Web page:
EU trade mark — Invalidity proceedings — EU word mark NEYMAR — Declaration of invalidity — Bad faith — Article 52(1)(b) of Regulation (EC) No 207/2009 (now Article 59(1)(b) of Regulation (EU) 2017/1001

1. Facts

In December 2012, Mr C Moreira filed an application for registration of the word sign ‘NEYMAR’ as a EU trade mark, in respect of clothing, footwear and headgear. The mark was registered in April 2013.

In February 2016, Mr Neymar Da Silva Santos Júnior, filed an application with EUIPO for a declaration of invalidity against that mark in respect of all the goods covered by it. The application for a  declaration of invalidity was upheld by EUIPO.

Mr Moreira then brought an action before the General Court against the decision of EUIPO.

2. Decision

The Court begins to note that  it is demonstrate that Mr Neymar Da Silva Santos Júnior was already known in Europe at the relevant date and was already recognised as a very promising football player, having drawn the attention of top-flight clubs in Europe in view of future recruitment, several years before his actual transfer.

The Court also confirms that Mr Moreira possessed more than a little knowledge of the world of football, as proven by the fact that he filed an application for registration of the word mark ‘IKER CASILLAS’, a mark corresponding to the name of another famous football player, on the same day he sought registration of the mark ‘NEYMAR’.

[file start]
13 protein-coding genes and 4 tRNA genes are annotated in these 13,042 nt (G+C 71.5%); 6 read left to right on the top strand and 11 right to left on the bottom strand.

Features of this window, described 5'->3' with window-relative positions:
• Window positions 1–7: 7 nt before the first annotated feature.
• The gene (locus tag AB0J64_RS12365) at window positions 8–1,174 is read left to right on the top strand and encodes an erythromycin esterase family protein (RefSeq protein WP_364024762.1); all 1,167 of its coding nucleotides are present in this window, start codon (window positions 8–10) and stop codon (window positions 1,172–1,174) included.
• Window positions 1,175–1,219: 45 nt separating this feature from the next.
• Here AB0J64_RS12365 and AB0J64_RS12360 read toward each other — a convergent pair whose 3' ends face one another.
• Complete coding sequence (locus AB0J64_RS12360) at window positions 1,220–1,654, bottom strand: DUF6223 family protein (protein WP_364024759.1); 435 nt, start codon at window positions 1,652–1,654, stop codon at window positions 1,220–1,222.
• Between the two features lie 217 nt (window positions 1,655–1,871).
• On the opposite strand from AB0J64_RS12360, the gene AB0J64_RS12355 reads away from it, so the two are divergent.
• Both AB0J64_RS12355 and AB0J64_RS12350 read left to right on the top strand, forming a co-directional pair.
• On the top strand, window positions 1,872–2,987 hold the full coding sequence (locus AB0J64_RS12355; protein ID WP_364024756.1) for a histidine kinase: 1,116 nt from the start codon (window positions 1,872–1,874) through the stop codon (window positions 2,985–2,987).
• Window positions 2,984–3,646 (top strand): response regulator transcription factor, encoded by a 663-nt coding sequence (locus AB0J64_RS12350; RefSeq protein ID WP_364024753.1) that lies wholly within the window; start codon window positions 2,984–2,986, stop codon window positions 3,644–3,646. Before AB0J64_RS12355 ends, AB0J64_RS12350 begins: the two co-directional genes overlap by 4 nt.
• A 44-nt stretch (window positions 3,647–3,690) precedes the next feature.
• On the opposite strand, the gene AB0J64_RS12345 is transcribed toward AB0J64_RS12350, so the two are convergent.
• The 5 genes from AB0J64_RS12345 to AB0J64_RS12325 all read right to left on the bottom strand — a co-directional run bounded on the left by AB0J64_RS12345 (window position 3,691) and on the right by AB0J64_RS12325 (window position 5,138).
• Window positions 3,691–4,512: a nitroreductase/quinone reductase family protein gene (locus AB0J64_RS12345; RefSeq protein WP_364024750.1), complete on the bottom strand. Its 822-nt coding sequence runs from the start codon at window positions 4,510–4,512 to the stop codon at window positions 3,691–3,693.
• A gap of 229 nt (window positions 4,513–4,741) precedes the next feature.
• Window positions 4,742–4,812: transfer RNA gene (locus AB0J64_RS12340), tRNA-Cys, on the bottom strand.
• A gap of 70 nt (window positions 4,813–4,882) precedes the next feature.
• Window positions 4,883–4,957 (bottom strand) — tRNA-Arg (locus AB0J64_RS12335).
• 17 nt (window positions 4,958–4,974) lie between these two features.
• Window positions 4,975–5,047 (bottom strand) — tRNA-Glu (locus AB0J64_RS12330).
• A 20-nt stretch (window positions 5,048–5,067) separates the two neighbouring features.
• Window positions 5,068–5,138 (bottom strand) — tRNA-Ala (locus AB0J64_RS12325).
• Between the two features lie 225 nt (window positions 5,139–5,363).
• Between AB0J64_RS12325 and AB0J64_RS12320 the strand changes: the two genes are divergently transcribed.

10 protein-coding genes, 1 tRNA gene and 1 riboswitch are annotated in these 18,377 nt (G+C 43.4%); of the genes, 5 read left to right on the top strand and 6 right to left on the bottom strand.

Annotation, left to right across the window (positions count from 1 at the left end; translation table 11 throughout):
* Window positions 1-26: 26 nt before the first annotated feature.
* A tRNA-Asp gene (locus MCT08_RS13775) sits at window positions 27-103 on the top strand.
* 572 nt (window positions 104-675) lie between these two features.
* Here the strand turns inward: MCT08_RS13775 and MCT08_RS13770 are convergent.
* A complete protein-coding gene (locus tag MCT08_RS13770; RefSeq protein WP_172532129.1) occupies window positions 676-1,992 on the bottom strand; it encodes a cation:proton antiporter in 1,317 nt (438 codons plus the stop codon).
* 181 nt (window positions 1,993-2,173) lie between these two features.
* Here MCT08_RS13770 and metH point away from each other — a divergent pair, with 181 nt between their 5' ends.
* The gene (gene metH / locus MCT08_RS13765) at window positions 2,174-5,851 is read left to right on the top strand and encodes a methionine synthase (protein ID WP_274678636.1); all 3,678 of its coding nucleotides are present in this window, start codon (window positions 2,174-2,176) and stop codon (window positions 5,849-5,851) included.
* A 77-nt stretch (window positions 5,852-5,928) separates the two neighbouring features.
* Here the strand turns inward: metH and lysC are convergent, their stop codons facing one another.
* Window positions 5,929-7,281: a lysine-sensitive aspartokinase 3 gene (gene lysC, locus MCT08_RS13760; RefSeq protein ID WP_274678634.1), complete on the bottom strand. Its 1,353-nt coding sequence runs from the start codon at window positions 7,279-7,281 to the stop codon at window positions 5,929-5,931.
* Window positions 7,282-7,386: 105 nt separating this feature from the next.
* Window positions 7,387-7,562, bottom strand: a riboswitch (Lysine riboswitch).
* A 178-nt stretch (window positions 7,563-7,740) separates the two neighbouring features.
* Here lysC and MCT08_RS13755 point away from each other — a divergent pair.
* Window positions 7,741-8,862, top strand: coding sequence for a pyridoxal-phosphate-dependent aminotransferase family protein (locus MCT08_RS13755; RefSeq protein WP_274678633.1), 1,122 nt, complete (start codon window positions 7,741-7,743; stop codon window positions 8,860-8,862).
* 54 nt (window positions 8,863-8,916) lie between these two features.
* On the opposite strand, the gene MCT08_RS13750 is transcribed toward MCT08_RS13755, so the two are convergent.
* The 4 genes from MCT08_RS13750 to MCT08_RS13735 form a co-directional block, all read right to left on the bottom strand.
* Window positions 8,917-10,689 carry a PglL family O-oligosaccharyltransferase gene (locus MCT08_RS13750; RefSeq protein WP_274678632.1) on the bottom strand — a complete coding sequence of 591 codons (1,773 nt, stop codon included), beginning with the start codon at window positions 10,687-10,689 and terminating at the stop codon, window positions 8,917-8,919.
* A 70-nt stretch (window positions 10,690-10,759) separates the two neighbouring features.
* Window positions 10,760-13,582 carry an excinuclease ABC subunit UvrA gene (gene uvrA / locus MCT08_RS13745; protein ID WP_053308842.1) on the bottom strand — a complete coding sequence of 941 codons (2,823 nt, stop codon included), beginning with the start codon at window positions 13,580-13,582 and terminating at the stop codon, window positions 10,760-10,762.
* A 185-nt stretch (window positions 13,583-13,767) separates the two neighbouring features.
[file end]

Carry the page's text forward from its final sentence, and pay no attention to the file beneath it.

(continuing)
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The latest on the Zambrano front – the Chavez-Vilchez judgment

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by Sophie Perez Fernandes, Junior Editor

Back in 2011, the ECJ delivered a pivotal decision in the Zambrano case. With reference to the Rottmann case, the ECJ held that “Article 20 TFEU precludes national measures which have the effect of depriving citizens of the Union of the genuine enjoyment of the substance of the rights conferred by virtue of their status as citizens of the Union.”

By this criterion are included within the scope of application of EU law situations which, a priori, fall within the competence of the Member States (the so-called purely internal situations). The Zambrano-criterion indeed allows EU citizens to rely on their status as EU citizens against their own Member States of nationality even when they have not exercised their rights of free movement. The immediate consequence of the Zambrano ruling was to preclude Member States (in casu, Belgium) from refusing third country national parents of minor EU citizens a right of residence in the Member State of residence and nationality of those children in so far as such decisions would result in the children having to leave the territory of the Union as a whole.